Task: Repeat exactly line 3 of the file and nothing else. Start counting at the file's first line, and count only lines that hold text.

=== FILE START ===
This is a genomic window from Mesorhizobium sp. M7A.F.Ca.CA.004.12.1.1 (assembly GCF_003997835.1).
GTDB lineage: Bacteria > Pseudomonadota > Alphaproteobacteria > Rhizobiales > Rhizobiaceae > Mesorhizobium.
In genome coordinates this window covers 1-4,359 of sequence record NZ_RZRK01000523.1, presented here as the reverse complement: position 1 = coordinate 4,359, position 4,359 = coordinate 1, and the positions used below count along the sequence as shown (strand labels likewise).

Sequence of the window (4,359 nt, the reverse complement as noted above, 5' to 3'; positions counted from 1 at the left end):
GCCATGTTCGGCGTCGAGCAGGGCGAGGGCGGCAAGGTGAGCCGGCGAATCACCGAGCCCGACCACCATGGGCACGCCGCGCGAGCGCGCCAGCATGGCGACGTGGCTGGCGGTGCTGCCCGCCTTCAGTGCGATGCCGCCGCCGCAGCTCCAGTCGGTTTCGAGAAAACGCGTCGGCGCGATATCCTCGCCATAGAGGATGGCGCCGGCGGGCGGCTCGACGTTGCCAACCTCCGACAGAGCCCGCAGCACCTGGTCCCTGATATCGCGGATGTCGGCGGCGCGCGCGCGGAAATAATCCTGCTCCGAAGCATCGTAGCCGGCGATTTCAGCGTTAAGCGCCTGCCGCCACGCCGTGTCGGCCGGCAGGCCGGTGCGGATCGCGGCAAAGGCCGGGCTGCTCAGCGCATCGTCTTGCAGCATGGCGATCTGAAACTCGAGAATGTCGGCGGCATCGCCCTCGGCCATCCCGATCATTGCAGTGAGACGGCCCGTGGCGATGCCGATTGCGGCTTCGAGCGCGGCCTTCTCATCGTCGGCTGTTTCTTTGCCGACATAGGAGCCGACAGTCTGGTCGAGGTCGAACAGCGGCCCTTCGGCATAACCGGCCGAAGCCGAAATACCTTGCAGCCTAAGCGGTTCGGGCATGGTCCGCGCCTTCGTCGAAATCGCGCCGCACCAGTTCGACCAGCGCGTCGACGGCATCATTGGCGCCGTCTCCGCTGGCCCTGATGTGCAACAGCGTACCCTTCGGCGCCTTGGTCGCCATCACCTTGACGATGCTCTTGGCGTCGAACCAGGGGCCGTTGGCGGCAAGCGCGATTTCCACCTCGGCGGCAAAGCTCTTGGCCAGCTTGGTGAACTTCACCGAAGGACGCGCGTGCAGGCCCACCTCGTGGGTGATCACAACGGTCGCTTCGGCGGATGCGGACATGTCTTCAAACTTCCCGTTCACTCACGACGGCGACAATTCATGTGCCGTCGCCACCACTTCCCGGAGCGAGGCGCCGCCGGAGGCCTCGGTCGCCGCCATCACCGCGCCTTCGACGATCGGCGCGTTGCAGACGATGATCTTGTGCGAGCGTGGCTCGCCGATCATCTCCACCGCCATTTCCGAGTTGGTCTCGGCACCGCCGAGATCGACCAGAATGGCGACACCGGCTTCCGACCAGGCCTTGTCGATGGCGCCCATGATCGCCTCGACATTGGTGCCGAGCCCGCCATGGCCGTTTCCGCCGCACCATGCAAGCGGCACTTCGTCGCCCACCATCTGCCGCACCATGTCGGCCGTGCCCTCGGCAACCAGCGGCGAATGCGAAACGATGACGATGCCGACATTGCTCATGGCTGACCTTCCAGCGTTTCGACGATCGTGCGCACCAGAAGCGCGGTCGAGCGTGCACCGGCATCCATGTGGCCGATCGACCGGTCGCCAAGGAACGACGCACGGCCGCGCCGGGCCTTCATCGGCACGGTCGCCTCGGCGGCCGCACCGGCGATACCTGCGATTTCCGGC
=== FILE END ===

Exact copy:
In genome coordinates this window covers 1-4,359 of sequence record NZ_RZRK01000523.1, presented here as the reverse complement: position 1 = coordinate 4,359, position 4,359 = coordinate 1, and the positions used below count along the sequence as shown (strand labels likewise).